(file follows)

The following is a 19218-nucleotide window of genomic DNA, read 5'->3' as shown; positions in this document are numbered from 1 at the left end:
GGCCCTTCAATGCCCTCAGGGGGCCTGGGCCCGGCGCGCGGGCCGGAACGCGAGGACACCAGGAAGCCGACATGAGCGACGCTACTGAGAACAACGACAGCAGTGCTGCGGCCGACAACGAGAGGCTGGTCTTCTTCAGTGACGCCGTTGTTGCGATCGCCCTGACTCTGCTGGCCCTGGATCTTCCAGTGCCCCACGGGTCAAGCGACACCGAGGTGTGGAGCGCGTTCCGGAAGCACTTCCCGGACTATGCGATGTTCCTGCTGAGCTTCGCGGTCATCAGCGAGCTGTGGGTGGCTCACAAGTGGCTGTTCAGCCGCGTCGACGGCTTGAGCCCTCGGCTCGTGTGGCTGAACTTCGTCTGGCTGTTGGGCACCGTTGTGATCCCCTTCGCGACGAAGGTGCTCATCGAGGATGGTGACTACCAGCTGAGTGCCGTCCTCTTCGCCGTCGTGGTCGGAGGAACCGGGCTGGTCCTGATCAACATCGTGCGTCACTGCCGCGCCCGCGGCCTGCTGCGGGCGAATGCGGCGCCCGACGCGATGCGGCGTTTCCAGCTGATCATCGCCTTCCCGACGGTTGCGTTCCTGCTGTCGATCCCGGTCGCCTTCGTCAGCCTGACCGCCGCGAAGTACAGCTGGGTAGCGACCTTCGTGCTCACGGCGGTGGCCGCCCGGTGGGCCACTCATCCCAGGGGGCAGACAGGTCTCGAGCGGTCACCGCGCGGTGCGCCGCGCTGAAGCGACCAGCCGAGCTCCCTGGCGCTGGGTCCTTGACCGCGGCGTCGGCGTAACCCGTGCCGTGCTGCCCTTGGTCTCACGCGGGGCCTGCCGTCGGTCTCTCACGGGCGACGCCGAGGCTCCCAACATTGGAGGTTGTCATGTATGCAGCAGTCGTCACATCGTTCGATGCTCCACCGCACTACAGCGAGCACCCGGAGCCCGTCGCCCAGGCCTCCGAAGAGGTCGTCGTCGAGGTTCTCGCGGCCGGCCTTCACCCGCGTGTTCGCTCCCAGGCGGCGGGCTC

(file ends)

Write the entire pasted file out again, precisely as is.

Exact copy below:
The following is a 19218-nucleotide window of genomic DNA, read 5'->3' as shown; positions in this document are numbered from 1 at the left end:
GGCCCTTCAATGCCCTCAGGGGGCCTGGGCCCGGCGCGCGGGCCGGAACGCGAGGACACCAGGAAGCCGACATGAGCGACGCTACTGAGAACAACGACAGCAGTGCTGCGGCCGACAACGAGAGGCTGGTCTTCTTCAGTGACGCCGTTGTTGCGATCGCCCTGACTCTGCTGGCCCTGGATCTTCCAGTGCCCCACGGGTCAAGCGACACCGAGGTGTGGAGCGCGTTCCGGAAGCACTTCCCGGACTATGCGATGTTCCTGCTGAGCTTCGCGGTCATCAGCGAGCTGTGGGTGGCTCACAAGTGGCTGTTCAGCCGCGTCGACGGCTTGAGCCCTCGGCTCGTGTGGCTGAACTTCGTCTGGCTGTTGGGCACCGTTGTGATCCCCTTCGCGACGAAGGTGCTCATCGAGGATGGTGACTACCAGCTGAGTGCCGTCCTCTTCGCCGTCGTGGTCGGAGGAACCGGGCTGGTCCTGATCAACATCGTGCGTCACTGCCGCGCCCGCGGCCTGCTGCGGGCGAATGCGGCGCCCGACGCGATGCGGCGTTTCCAGCTGATCATCGCCTTCCCGACGGTTGCGTTCCTGCTGTCGATCCCGGTCGCCTTCGTCAGCCTGACCGCCGCGAAGTACAGCTGGGTAGCGACCTTCGTGCTCACGGCGGTGGCCGCCCGGTGGGCCACTCATCCCAGGGGGCAGACAGGTCTCGAGCGGTCACCGCGCGGTGCGCCGCGCTGAAGCGACCAGCCGAGCTCCCTGGCGCTGGGTCCTTGACCGCGGCGTCGGCGTAACCCGTGCCGTGCTGCCCTTGGTCTCACGCGGGGCCTGCCGTCGGTCTCTCACGGGCGACGCCGAGGCTCCCAACATTGGAGGTTGTCATGTATGCAGCAGTCGTCACATCGTTCGATGCTCCACCGCACTACAGCGAGCACCCGGAGCCCGTCGCCCAGGCCTCCGAAGAGGTCGTCGTCGAGGTTCTCGCGGCCGGCCTTCACCCGCGTGTTCGCTCCCAGGCGGCGGGCTC